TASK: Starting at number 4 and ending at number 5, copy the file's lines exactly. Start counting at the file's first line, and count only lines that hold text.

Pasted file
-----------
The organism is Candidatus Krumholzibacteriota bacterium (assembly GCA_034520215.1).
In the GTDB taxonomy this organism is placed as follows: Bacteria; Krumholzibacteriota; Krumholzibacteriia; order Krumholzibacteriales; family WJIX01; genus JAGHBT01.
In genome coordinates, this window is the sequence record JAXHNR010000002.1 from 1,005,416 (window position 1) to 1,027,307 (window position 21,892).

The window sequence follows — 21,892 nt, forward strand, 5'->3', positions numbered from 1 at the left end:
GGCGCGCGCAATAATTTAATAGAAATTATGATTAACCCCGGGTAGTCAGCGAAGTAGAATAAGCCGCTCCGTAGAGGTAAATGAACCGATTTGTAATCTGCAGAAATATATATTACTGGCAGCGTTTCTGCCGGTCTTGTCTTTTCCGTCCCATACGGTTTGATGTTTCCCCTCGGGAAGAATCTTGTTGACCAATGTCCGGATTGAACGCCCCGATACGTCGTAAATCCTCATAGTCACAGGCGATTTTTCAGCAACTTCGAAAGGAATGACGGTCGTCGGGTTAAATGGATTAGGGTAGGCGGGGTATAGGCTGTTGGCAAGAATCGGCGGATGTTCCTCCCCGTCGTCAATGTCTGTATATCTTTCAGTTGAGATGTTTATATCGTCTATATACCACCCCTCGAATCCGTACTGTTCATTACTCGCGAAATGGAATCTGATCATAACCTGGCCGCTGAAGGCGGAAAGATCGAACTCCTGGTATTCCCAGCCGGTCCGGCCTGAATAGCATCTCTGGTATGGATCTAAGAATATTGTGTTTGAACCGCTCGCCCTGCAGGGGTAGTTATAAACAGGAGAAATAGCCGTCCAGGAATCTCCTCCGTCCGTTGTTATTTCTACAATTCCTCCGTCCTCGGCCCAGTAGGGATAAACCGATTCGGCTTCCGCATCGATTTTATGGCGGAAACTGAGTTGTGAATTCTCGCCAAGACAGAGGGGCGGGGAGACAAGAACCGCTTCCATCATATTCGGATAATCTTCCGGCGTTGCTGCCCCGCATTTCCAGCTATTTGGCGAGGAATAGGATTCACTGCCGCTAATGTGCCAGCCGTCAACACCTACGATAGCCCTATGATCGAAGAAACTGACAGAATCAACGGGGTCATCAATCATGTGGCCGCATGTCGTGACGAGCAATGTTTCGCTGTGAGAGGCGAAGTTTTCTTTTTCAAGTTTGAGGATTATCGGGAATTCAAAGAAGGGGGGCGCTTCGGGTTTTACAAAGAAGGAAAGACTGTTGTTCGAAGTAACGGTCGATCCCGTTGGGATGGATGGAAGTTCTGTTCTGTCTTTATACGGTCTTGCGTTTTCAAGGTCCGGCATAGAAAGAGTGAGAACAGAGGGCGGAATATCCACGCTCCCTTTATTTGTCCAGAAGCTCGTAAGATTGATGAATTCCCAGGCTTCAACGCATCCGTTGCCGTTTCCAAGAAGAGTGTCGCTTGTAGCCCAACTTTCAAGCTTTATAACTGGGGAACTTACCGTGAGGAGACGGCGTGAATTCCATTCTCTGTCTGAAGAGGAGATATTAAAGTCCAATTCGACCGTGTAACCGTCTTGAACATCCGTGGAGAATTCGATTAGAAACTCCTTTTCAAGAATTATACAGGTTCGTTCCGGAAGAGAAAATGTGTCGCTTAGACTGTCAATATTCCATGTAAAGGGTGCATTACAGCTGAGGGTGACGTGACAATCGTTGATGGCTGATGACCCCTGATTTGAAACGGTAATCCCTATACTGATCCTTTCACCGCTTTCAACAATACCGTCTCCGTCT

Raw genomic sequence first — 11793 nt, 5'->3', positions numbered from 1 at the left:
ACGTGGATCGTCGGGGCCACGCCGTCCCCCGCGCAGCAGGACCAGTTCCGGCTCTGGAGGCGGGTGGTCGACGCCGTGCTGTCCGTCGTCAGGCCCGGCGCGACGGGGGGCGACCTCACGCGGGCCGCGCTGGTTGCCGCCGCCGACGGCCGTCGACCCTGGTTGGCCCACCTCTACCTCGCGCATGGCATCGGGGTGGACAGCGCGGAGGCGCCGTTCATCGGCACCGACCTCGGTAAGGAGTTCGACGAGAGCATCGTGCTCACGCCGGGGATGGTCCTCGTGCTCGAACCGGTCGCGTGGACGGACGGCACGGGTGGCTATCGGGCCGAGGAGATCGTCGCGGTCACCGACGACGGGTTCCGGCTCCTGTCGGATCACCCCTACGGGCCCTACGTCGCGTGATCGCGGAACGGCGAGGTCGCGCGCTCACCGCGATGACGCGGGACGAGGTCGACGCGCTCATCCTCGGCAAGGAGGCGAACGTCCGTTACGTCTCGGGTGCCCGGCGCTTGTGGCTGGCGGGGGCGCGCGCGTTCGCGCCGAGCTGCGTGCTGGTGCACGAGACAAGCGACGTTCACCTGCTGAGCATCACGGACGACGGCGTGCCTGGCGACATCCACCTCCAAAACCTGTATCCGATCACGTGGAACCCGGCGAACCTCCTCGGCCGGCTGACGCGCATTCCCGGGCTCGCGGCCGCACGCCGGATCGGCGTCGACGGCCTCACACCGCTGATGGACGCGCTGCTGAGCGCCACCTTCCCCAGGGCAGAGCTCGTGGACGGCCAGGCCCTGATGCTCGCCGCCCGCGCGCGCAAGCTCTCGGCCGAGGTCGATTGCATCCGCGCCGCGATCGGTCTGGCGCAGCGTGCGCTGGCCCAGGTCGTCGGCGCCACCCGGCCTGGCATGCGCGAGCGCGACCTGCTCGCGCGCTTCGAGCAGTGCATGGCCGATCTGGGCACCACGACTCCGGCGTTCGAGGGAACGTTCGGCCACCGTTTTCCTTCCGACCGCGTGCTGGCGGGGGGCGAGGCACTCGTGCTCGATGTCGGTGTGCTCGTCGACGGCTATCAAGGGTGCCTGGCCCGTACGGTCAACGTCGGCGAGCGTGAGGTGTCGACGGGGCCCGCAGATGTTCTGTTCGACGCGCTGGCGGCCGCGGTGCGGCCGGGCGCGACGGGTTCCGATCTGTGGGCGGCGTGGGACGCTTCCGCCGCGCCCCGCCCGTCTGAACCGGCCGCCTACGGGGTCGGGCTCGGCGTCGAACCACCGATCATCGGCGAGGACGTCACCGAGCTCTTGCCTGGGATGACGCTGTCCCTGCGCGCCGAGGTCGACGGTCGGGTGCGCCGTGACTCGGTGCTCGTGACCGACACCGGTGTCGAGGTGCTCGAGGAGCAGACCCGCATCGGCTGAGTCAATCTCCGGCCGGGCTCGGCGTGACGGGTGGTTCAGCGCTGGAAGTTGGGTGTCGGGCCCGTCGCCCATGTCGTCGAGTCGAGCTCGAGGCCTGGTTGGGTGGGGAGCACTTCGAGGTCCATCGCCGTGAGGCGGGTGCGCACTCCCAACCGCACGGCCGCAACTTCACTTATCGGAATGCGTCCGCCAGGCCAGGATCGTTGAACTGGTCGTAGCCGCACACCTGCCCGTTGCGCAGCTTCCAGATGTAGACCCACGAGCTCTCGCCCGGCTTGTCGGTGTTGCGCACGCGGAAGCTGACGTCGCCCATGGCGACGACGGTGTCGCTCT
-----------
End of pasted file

The window sequence follows — 21,892 nt, forward strand, 5'->3', positions numbered from 1 at the left end:
GGCGCGCGCAATAATTTAATAGAAATTATGATTAACCCCGGGTAGTCAGCGAAGTAGAATAAGCCGCTCCGTAGAGGTAAATGAACCGATTTGTAATCTGCAGAAATATATATTACTGGCAGCGTTTCTGCCGGTCTTGTCTTTTCCGTCCCATACGGTTTGATGTTTCCCCTCGGGAAGAATCTTGTTGACCAATGTCCGGATTGAACGCCCCGATACGTCGTAAATCCTCATAGTCACAGGCGATTTTTCAGCAACTTCGAAAGGAATGACGGTCGTCGGGTTAAATGGATTAGGGTAGGCGGGGTATAGGCTGTTGGCAAGAATCGGCGGATGTTCCTCCCCGTCGTCAATGTCTGTATATCTTTCAGTTGAGATGTTTATATCGTCTATATACCACCCCTCGAATCCGTACTGTTCATTACTCGCGAAATGGAATCTGATCATAACCTGGCCGCTGAAGGCGGAAAGATCGAACTCCTGGTATTCCCAGCCGGTCCGGCCTGAATAGCATCTCTGGTATGGATCTAAGAATATTGTGTTTGAACCGCTCGCCCTGCAGGGGTAGTTATAAACAGGAGAAATAGCCGTCCAGGAATCTCCTCCGTCCGTTGTTATTTCTACAATTCCTCCGTCCTCGGCCCAGTAGGGATAAACCGATTCGGCTTCCGCATCGATTTTATGGCGGAAACTGAGTTGTGAATTCTCGCCAAGACAGAGGGGCGGGGAGACAAGAACCGCTTCCATCATATTCGGATAATCTTCCGGCGTTGCTGCCCCGCATTTCCAGCTATTTGGCGAGGAATAGGATTCACTGCCGCTAATGTGCCAGCCGTCAACACCTACGATAGCCCTATGATCGAAGAAACTGACAGAATCAACGGGGTCATCAATCATGTGGCCGCATGTCGTGACGAGCAATGTTTCGCTGTGAGAGGCGAAGTTTTCTTTTTCAAGTTTGAGGATTATCGGGAATTCAAAGAAGGGGGGCGCTTCGGGTTTTACAAAGAAGGAAAGACTGTTGTTCGAAGTAACGGTCGATCCCGTTGGGATGGATGGAAGTTCTGTTCTGTCTTTATACGGTCTTGCGTTTTCAAGGTCCGGCATAGAAAGAGTGAGAACAGAGGGCGGAATATCCACGCTCCCTTTATTTGTCCAGAAGCTCGTAAGATTGATGAATTCCCAGGCTTCAACGCATCCGTTGCCGTTTCCAAGAAGAGTGTCGCTTGTAGCCCAACTTTCAAGCTTTATAACTGGGGAACTTACCGTGAGGAGACGGCGTGAATTCCATTCTCTGTCTGAAGAGGAGATATTAAAGTCCAATTCGACCGTGTAACCGTCTTGAACATCCGTGGAGAATTCGATTAGAAACTCCTTTTCAAGAATTATACAGGTTCGTTCCGGAAGAGAAAATGTGTCGCTTAGACTGTCAATATTCCATGTAAAGGGTGCATTACAGCTGAGGGTGACGTGACAATCGTTGATGGCTGATGACCCCTGATTTGAAACGGTAATCCCTATACTGATCCTTTCACCGCTTTCAACAATACCGTCTCCGTCT